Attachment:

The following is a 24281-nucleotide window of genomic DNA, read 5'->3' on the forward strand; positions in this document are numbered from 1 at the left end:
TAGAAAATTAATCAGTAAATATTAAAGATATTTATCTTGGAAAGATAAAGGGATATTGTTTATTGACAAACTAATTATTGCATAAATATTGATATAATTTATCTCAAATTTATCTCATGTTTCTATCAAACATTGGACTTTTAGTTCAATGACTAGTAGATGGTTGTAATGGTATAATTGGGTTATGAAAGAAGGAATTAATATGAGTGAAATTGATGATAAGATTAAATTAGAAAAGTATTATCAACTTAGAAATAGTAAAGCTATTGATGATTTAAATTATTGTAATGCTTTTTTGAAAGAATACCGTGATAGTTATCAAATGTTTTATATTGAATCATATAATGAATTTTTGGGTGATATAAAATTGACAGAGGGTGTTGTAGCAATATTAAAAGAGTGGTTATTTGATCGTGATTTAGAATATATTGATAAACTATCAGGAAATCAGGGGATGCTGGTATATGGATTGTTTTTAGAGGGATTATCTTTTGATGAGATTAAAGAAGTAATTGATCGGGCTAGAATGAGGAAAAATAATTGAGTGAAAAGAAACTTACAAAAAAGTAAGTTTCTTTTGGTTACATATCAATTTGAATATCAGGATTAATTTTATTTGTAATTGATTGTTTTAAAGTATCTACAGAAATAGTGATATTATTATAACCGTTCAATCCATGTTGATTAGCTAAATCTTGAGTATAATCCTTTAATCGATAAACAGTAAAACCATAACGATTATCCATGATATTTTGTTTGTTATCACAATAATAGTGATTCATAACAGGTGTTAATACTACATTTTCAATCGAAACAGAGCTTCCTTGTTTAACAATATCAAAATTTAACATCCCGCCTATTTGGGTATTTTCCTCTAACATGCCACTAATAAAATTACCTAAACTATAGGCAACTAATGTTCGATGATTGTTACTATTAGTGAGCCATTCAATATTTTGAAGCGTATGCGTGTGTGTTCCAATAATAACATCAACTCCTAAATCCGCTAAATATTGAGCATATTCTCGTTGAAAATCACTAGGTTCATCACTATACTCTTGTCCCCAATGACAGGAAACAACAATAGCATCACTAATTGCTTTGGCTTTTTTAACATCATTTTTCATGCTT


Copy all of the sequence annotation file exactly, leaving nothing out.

The following is a 24281-nucleotide window of genomic DNA, read 5'->3' on the forward strand; positions in this document are numbered from 1 at the left end:
TAGAAAATTAATCAGTAAATATTAAAGATATTTATCTTGGAAAGATAAAGGGATATTGTTTATTGACAAACTAATTATTGCATAAATATTGATATAATTTATCTCAAATTTATCTCATGTTTCTATCAAACATTGGACTTTTAGTTCAATGACTAGTAGATGGTTGTAATGGTATAATTGGGTTATGAAAGAAGGAATTAATATGAGTGAAATTGATGATAAGATTAAATTAGAAAAGTATTATCAACTTAGAAATAGTAAAGCTATTGATGATTTAAATTATTGTAATGCTTTTTTGAAAGAATACCGTGATAGTTATCAAATGTTTTATATTGAATCATATAATGAATTTTTGGGTGATATAAAATTGACAGAGGGTGTTGTAGCAATATTAAAAGAGTGGTTATTTGATCGTGATTTAGAATATATTGATAAACTATCAGGAAATCAGGGGATGCTGGTATATGGATTGTTTTTAGAGGGATTATCTTTTGATGAGATTAAAGAAGTAATTGATCGGGCTAGAATGAGGAAAAATAATTGAGTGAAAAGAAACTTACAAAAAAGTAAGTTTCTTTTGGTTACATATCAATTTGAATATCAGGATTAATTTTATTTGTAATTGATTGTTTTAAAGTATCTACAGAAATAGTGATATTATTATAACCGTTCAATCCATGTTGATTAGCTAAATCTTGAGTATAATCCTTTAATCGATAAACAGTAAAACCATAACGATTATCCATGATATTTTGTTTGTTATCACAATAATAGTGATTCATAACAGGTGTTAATACTACATTTTCAATCGAAACAGAGCTTCCTTGTTTAACAATATCAAAATTTAACATCCCGCCTATTTGGGTATTTTCCTCTAACATGCCACTAATAAAATTACCTAAACTATAGGCAACTAATGTTCGATGATTGTTACTATTAGTGAGCCATTCAATATTTTGAAGCGTATGCGTGTGTGTTCCAATAATAACATCAACTCCTAAATCCGCTAAATATTGAGCATATTCTCGTTGAAAATCACTAGGTTCATCACTATACTCTTGTCCCCAATGACAGGAAACAACAATAGCATCACTAATTGCTTTGGCTTTTTTAACATCATTTTTCATGCTT